Hi Jeff, thanks for the excellent posts - especially the opengl ones and the work you have done on porting NeHe's tutorials. Great work!

I've looked at the surface normal calculation above and believe the calculation (before normalisation) should be:

surfaceNormal.x = (((triangle.v3.y - triangle.v2.y) * (triangle.v2.z - triangle.v1.z)) - ((triangle.v3.z - triangle.v2.z) - (triangle.v2.y - triangle.v1.y)));
surfaceNormal.y = (((triangle.v3.z - triangle.v2.z) * (triangle.v2.x - triangle.v1.x)) - ((triangle.v3.x - triangle.v2.x) - (triangle.v2.z - triangle.v1.z)));
surfaceNormal.z = (((triangle.v3.x - triangle.v2.x) * (triangle.v2.y - triangle.v1.y)) - ((triangle.v3.y - triangle.v2.y) - (triangle.v2.x - triangle.v1.x)));

- Michael.

Mark Andrews said...

Hey Jeff,

First off, I love the iPhone Development Book. Great job there. I've been reading these post and trying to put together a loader for obj files. Is this last post true, what it is saying about the surface normals calculations? Just currious if you had any thoughts on this. I know it was awhile ago, sorry. Thanks in advance,


Geek PC Service said...

Thank you so much for this tutorial. I just started learning OpenGL|ES. I too, little by little porting NeHe's Tut to the iPhone (lost quite a few hair in the process, but it was a great learning experience!), your tutorial really helps, thanks a million.

Zavie said...


Just an obvious cheap hint: since division is usually way more expensive than multiplication (I don't know if the iPhone processor is optimized in some way that would make this rule false, but it is usually true on most platforms), the following snippet has good chances to result significantly faster:

void normalizeVector(Vector3D *vector)
GLfloat invVecMag = 1.f / vectorMagnitude(*vector);
vector->x *= invVecMag;
vector->y *= invVecMag;
vector->z *= invVecMag;

This may do a difference since you usually have various normals to compute.

Also note that there is a so called fast inverse square root trick, which is very fast and pretty accurate.

Zavie said...

Ah but you mentionned it already in a more recent post... :-)

DreamerDomain said...
This comment has been removed by the author.
DreamerDomain said...

Can't we set glEnable(GL_NORMALIZE) to avoid square root?

ricardo said...

Jeff on the day you decide to make this tutorials of opengl and all the other ones a book Post a big sign with a buy now, i will buy it straight away even if the whole content is in the website, ur tutorials saved my skin a few times now.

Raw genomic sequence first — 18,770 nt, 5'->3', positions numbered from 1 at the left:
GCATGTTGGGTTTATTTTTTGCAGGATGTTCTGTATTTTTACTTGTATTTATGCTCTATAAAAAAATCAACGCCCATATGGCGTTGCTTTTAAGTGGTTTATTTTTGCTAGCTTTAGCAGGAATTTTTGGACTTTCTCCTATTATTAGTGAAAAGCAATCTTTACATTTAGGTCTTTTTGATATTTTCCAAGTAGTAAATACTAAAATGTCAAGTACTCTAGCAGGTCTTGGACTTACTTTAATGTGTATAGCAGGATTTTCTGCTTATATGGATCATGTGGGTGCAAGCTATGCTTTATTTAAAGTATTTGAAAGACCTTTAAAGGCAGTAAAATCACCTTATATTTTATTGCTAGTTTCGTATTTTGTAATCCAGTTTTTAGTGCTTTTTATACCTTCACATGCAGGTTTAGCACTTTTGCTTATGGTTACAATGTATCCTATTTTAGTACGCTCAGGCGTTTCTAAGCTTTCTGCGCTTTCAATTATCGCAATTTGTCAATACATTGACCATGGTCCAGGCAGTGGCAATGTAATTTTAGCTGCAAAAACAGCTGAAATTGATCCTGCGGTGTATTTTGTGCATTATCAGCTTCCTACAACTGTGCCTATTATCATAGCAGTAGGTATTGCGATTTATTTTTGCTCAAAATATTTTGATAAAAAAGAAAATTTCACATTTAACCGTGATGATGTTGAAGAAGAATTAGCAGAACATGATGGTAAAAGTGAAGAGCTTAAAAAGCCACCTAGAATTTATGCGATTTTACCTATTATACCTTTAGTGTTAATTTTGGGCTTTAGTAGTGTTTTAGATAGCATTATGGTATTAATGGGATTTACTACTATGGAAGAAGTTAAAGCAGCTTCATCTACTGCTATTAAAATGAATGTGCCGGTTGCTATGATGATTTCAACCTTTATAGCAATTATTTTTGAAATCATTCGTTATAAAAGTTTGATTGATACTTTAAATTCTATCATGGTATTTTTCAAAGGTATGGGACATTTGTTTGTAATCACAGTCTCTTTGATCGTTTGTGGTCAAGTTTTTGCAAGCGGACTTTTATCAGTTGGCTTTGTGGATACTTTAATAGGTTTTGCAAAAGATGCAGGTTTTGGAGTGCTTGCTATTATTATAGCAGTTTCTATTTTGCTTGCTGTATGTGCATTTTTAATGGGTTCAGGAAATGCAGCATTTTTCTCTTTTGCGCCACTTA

Btw ur iphone book rocks:) bought that one as well:)

A big thanks for all ur greate work, dont forget the buy now sign for ur next book, not just speaking for me but for others that follow ur blog, I do believe that allot of us that follow your blog wouldn't not hesitate in buying ur book.

Regards Ricardo

Pepe said...

When I first read mpatric it seems to be that he was wrong, but he is right because the cross product must be done using two vectors of the triangle and not the vertex.
For instance, if we have a triangle with vertex A,B,C, the vectors may be AB and AC, and a vector is the substraction of each coordinate:
AB = (Bx-Ax, By-Ay, Bz-Az)
AC = (Cx-Ax, Cy-Ay, Cz-Az)

When you do the cross product, the result will be:
ABxAC = (ABy*ACz-ABz*ACy, ABz*ACx-ABx*ACz, ABx*ACy-ABy*ACx)

If you substitute ABx with Bx-Ax, ABy with By-Ay and so on, the formula will be as mpatric said.

One last thing, ABxAC is different from ACxAB:
ACxAB = (ACy*ABz-ACz*ABy, ACz*ABx-ACx*ABz, ACx*ABy-ACy*ABx)

This difference is because the sense of the normal is changed thus ABxAC = -ACxAB

Hope this helps

h4ns said...

What youre saying is completely true. I know that everybody must say the same thing, but I just think that you put it in a way that everyone can understand. I also love the images you put in here. They fit so well with what youre trying to say. Im sure youll reach so many people with what youve got to say.